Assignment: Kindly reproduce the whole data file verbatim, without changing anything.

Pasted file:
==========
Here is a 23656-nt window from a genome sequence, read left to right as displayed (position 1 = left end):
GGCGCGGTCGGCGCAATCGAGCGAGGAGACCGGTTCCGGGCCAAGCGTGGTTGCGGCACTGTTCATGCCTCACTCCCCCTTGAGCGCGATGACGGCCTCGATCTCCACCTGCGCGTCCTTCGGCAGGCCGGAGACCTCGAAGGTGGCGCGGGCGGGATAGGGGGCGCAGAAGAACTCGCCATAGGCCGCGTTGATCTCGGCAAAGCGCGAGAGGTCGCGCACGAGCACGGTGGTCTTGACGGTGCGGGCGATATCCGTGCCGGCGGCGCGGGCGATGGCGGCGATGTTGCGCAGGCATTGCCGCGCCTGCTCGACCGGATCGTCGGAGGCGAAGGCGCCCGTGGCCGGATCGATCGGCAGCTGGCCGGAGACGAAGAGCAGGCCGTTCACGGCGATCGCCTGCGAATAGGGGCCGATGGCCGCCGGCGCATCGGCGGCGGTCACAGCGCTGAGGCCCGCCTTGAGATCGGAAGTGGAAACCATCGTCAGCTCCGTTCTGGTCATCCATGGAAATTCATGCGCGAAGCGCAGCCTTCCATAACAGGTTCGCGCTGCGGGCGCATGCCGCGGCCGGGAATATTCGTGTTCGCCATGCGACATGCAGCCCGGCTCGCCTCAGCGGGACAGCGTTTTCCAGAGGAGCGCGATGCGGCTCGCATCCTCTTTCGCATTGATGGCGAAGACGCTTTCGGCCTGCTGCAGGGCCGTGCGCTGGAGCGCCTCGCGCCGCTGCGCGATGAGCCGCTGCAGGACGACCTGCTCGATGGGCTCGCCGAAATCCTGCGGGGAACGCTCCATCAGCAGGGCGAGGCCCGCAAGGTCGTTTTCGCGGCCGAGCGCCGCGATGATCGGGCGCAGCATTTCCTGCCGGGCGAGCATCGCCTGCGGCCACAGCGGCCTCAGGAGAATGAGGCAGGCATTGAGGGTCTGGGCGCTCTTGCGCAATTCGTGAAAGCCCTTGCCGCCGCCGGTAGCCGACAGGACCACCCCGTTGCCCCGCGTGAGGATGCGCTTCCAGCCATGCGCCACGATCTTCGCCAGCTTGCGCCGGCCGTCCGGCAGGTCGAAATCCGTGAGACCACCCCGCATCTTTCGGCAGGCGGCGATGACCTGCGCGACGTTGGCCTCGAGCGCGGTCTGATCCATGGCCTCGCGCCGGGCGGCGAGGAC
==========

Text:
Here is a 23656-nt window from a genome sequence, read left to right as displayed (position 1 = left end):
GGCGCGGTCGGCGCAATCGAGCGAGGAGACCGGTTCCGGGCCAAGCGTGGTTGCGGCACTGTTCATGCCTCACTCCCCCTTGAGCGCGATGACGGCCTCGATCTCCACCTGCGCGTCCTTCGGCAGGCCGGAGACCTCGAAGGTGGCGCGGGCGGGATAGGGGGCGCAGAAGAACTCGCCATAGGCCGCGTTGATCTCGGCAAAGCGCGAGAGGTCGCGCACGAGCACGGTGGTCTTGACGGTGCGGGCGATATCCGTGCCGGCGGCGCGGGCGATGGCGGCGATGTTGCGCAGGCATTGCCGCGCCTGCTCGACCGGATCGTCGGAGGCGAAGGCGCCCGTGGCCGGATCGATCGGCAGCTGGCCGGAGACGAAGAGCAGGCCGTTCACGGCGATCGCCTGCGAATAGGGGCCGATGGCCGCCGGCGCATCGGCGGCGGTCACAGCGCTGAGGCCCGCCTTGAGATCGGAAGTGGAAACCATCGTCAGCTCCGTTCTGGTCATCCATGGAAATTCATGCGCGAAGCGCAGCCTTCCATAACAGGTTCGCGCTGCGGGCGCATGCCGCGGCCGGGAATATTCGTGTTCGCCATGCGACATGCAGCCCGGCTCGCCTCAGCGGGACAGCGTTTTCCAGAGGAGCGCGATGCGGCTCGCATCCTCTTTCGCATTGATGGCGAAGACGCTTTCGGCCTGCTGCAGGGCCGTGCGCTGGAGCGCCTCGCGCCGCTGCGCGATGAGCCGCTGCAGGACGACCTGCTCGATGGGCTCGCCGAAATCCTGCGGGGAACGCTCCATCAGCAGGGCGAGGCCCGCAAGGTCGTTTTCGCGGCCGAGCGCCGCGATGATCGGGCGCAGCATTTCCTGCCGGGCGAGCATCGCCTGCGGCCACAGCGGCCTCAGGAGAATGAGGCAGGCATTGAGGGTCTGGGCGCTCTTGCGCAATTCGTGAAAGCCCTTGCCGCCGCCGGTAGCCGACAGGACCACCCCGTTGCCCCGCGTGAGGATGCGCTTCCAGCCATGCGCCACGATCTTCGCCAGCTTGCGCCGGCCGTCCGGCAGGTCGAAATCCGTGAGACCACCCCGCATCTTTCGGCAGGCGGCGATGACCTGCGCGACGTTGGCCTCGAGCGCGGTCTGATCCATGGCCTCGCGCCGGGCGGCGAGGAC